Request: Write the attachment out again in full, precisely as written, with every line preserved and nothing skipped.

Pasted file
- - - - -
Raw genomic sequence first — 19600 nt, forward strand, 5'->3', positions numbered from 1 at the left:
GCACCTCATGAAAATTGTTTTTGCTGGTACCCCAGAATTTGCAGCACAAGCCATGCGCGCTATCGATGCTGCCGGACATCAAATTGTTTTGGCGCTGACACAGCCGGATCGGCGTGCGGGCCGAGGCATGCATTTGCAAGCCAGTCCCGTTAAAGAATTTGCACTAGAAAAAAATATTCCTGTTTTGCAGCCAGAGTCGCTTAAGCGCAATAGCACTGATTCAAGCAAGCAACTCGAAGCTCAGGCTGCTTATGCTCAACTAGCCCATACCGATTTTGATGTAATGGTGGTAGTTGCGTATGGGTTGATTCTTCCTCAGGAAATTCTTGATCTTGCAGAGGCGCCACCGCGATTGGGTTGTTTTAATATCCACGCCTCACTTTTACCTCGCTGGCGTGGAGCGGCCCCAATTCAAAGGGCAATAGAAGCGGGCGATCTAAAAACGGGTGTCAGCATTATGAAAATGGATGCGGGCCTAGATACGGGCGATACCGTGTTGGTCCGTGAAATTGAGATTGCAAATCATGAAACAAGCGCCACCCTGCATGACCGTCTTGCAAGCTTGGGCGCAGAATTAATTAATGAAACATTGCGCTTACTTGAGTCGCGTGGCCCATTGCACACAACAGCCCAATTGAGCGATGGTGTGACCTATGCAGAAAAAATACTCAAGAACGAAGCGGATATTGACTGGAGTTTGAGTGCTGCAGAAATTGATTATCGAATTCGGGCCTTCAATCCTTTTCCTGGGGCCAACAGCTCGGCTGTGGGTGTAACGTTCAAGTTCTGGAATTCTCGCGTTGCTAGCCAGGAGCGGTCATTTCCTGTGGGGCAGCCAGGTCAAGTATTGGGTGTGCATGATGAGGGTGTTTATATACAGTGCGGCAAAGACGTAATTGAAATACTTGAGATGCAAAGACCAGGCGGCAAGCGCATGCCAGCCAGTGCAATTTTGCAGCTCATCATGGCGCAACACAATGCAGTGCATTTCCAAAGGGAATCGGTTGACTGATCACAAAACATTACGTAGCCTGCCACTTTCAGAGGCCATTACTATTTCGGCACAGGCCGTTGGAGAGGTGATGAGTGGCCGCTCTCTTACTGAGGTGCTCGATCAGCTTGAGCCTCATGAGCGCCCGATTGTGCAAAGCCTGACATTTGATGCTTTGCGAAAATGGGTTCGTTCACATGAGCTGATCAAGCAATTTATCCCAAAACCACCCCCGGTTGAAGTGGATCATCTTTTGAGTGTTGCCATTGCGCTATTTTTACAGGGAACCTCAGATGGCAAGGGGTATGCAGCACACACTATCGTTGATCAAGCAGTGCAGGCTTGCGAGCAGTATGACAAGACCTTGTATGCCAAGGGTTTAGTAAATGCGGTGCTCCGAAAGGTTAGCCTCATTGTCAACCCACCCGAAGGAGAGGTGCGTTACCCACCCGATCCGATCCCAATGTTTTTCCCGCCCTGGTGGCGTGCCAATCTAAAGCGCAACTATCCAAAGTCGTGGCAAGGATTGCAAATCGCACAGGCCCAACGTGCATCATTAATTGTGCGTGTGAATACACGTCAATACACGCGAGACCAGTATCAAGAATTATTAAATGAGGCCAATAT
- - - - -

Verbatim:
Raw genomic sequence first — 19600 nt, forward strand, 5'->3', positions numbered from 1 at the left:
GCACCTCATGAAAATTGTTTTTGCTGGTACCCCAGAATTTGCAGCACAAGCCATGCGCGCTATCGATGCTGCCGGACATCAAATTGTTTTGGCGCTGACACAGCCGGATCGGCGTGCGGGCCGAGGCATGCATTTGCAAGCCAGTCCCGTTAAAGAATTTGCACTAGAAAAAAATATTCCTGTTTTGCAGCCAGAGTCGCTTAAGCGCAATAGCACTGATTCAAGCAAGCAACTCGAAGCTCAGGCTGCTTATGCTCAACTAGCCCATACCGATTTTGATGTAATGGTGGTAGTTGCGTATGGGTTGATTCTTCCTCAGGAAATTCTTGATCTTGCAGAGGCGCCACCGCGATTGGGTTGTTTTAATATCCACGCCTCACTTTTACCTCGCTGGCGTGGAGCGGCCCCAATTCAAAGGGCAATAGAAGCGGGCGATCTAAAAACGGGTGTCAGCATTATGAAAATGGATGCGGGCCTAGATACGGGCGATACCGTGTTGGTCCGTGAAATTGAGATTGCAAATCATGAAACAAGCGCCACCCTGCATGACCGTCTTGCAAGCTTGGGCGCAGAATTAATTAATGAAACATTGCGCTTACTTGAGTCGCGTGGCCCATTGCACACAACAGCCCAATTGAGCGATGGTGTGACCTATGCAGAAAAAATACTCAAGAACGAAGCGGATATTGACTGGAGTTTGAGTGCTGCAGAAATTGATTATCGAATTCGGGCCTTCAATCCTTTTCCTGGGGCCAACAGCTCGGCTGTGGGTGTAACGTTCAAGTTCTGGAATTCTCGCGTTGCTAGCCAGGAGCGGTCATTTCCTGTGGGGCAGCCAGGTCAAGTATTGGGTGTGCATGATGAGGGTGTTTATATACAGTGCGGCAAAGACGTAATTGAAATACTTGAGATGCAAAGACCAGGCGGCAAGCGCATGCCAGCCAGTGCAATTTTGCAGCTCATCATGGCGCAACACAATGCAGTGCATTTCCAAAGGGAATCGGTTGACTGATCACAAAACATTACGTAGCCTGCCACTTTCAGAGGCCATTACTATTTCGGCACAGGCCGTTGGAGAGGTGATGAGTGGCCGCTCTCTTACTGAGGTGCTCGATCAGCTTGAGCCTCATGAGCGCCCGATTGTGCAAAGCCTGACATTTGATGCTTTGCGAAAATGGGTTCGTTCACATGAGCTGATCAAGCAATTTATCCCAAAACCACCCCCGGTTGAAGTGGATCATCTTTTGAGTGTTGCCATTGCGCTATTTTTACAGGGAACCTCAGATGGCAAGGGGTATGCAGCACACACTATCGTTGATCAAGCAGTGCAGGCTTGCGAGCAGTATGACAAGACCTTGTATGCCAAGGGTTTAGTAAATGCGGTGCTCCGAAAGGTTAGCCTCATTGTCAACCCACCCGAAGGAGAGGTGCGTTACCCACCCGATCCGATCCCAATGTTTTTCCCGCCCTGGTGGCGTGCCAATCTAAAGCGCAACTATCCAAAGTCGTGGCAAGGATTGCAAATCGCACAGGCCCAACGTGCATCATTAATTGTGCGTGTGAATACACGTCAATACACGCGAGACCAGTATCAAGAATTATTAAATGAGGCCAATAT